electric lawn mower

I bought my first house 1/2 year ago, and now I have to mow the lawn. The previous owner left me probably a 50 years old gas mower which just died. I broke the start rope trying to crank the engine. Don't know if that can be fixed.
At any rate, I'm considering buying an electric mower. I only have 0.22 acres of lawn, including the house on it, so electric should be ok. I can deal with the cord, but I'm also considering buying a cordless mower.
My questions are:
1) How much power (watts) does a cord mower consume? I imagine more than a light bulb, but I don't want to pay hundreds on my already high electric bill.
2) If I buy a cordless mower, what's the lifetime of the battery? Does it last less over the years? I want to be able to finish the entire lawn with a single recharge, even after, say, 5 years from now.
Thanks!
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http://www.drpower.com/prdSell.aspx?Name MSellGroup&src=AW51568XE2553829
I have the grandfather to this one and I love it. It is quiet, easy to use and easy to hang up in the garage. The minus side: it will not cut long, wet grass very well and I am now - after about 5 years - having to get a new battery.
A single recharge is good for about 1 hour. And mine still works but it gives up after about 40 to 45 minutes now that it is old.
I tried one with a cord but if you have any bushes or trees to mow around, it is hard to use. Mine is a big lawn, on a hill, lots of bushes and trees.
Amadeus W. M. wrote:

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Amadeus W. M. wrote:

It's cents rather rhan dollars. Let's look at the Black & Decker web site, for instance:
http://www.blackanddecker.com/Outdoor/ProductCatagory.aspx?RHIDY6
Their mowers are rated at 12A, which at a voltage of 120V will give you something in the order of 1kW, so you can run it for an hour for 1kWh. The cost of electricity in the US is in the order of 10 cents per kWh, so you can run your mower for an hour for 10 cents.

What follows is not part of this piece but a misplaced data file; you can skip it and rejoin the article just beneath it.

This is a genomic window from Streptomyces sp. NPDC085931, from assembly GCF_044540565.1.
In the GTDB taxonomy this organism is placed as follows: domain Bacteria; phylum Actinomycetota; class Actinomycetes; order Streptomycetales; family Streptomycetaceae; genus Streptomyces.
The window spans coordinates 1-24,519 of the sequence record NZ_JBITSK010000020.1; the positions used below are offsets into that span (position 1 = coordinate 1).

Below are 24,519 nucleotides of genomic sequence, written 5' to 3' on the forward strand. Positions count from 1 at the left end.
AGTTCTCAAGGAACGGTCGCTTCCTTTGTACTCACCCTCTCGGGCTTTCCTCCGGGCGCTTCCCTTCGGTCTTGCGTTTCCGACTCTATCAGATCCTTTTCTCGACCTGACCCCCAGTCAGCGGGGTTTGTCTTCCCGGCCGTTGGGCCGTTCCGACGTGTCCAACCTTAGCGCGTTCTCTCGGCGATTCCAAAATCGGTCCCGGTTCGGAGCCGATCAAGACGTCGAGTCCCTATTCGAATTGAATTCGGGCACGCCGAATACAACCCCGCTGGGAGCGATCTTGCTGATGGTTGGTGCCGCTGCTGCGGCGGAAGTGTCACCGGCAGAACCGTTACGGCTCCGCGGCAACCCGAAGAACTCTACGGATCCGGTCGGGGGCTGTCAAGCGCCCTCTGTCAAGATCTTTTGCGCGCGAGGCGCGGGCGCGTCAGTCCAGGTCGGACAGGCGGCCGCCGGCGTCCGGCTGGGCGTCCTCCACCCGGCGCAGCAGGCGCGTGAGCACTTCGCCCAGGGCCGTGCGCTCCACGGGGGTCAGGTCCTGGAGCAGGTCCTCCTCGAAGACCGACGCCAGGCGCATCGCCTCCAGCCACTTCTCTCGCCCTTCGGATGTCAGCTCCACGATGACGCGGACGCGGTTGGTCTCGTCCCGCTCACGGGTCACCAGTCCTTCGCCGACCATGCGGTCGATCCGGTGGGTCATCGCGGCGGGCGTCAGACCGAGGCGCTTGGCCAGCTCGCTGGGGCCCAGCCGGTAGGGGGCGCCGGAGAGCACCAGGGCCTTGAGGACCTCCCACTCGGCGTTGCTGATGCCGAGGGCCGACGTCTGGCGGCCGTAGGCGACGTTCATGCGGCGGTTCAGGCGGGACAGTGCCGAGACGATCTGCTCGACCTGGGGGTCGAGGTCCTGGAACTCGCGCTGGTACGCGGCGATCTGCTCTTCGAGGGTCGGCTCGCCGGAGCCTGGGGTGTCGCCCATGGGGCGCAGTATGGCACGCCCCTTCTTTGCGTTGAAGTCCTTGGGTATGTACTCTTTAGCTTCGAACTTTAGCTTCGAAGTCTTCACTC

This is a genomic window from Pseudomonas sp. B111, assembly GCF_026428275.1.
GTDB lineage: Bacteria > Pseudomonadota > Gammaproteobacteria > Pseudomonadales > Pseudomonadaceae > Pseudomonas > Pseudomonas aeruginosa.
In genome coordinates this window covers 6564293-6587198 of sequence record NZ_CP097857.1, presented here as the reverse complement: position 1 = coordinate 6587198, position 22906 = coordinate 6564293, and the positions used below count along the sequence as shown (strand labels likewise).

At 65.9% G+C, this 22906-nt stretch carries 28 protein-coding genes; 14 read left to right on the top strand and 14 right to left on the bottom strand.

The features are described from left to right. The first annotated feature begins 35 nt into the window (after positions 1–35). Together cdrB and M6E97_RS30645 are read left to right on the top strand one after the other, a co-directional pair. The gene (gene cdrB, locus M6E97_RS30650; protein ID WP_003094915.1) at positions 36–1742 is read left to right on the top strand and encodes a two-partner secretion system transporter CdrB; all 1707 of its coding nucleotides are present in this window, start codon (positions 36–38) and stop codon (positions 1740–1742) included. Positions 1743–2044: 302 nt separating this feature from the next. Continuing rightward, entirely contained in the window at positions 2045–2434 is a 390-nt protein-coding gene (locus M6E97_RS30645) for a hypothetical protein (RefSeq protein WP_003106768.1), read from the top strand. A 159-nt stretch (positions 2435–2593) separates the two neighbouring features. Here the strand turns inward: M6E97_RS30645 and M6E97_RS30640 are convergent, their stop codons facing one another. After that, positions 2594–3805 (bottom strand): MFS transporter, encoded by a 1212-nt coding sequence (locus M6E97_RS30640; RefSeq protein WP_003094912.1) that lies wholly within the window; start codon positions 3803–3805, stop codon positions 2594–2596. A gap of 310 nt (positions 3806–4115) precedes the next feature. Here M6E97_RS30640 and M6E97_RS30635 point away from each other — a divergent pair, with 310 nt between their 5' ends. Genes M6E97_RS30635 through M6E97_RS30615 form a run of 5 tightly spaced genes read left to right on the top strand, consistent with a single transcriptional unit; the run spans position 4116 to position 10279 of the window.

No idea about cordless, but if your land is 0.22 acres (or 9,600 sq ft), I would go with corded (I have 6,000). You can reach the whole of your property with an extension cord and you don't have to worry about charging the battery before use or the battery lifetime or anything else, the power grid is always there :)
Paulo
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The pull cord can be easily fixed, and probably for far less than the price of a new electric mower. If that is the only issue with the mower, I would call around to repair shops to get an estimate. Electric mowers are fine, but they can be a hassle, particularly if you don't have outlets situated in convenient locations. As I recall, Black and Decker (who seems to be the manufacturer of the Sear electric mower) recommends an extension cord under 80 feet or the use of a heavy duty (read: thick, heavy and expensive) extension cord. I bought an electric mower the first time around and dumped it after two years. I don't have a lot of grass, but what I do have is not convenient for mowing with a corded mower and I haven't been impressed with most battery operated tools, so I passed on the battery operated mower. I think a lot depends on the configuration of your particular lot. The cost for fuel, whether it be gasoline or electric is rather insignificant. Electric mowers have three positives: 1) no gasoline to handle and no fumes, 2) they are light and easy to push, 3) they are quieter than gas mowers. Gasoline powered mower are more diverse in that you can choose from hundreds of models ranging from small to very large, push to self-propelled --- and you don't have the hassle of the cord.
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On Mon, 01 Aug 2005 20:18:23 -0400, Amadeus W. M. wrote:

Thanks all for the good advice. Last night I bought an electric B&D with a 100ft cord. It cuts the grass fine. The cord is 16/3, 13 amps, $26, suitable for the 12 amp mower, and plenty for my lawn. However...
1) I've always thought there must be a reason why they cut your umbilical cord when you are born. Now I know why.
2) This particular model that I have seems to be made for little people. The handle very low, if you're 6ft or taller. Maybe they thought you'd be sitting in a bob-sleigh when mowing the lawn. I haven't read the instructions (which shows the ease of use though), but I pray to God the handle is adjustable. Otherwise have wife mow the lawn.
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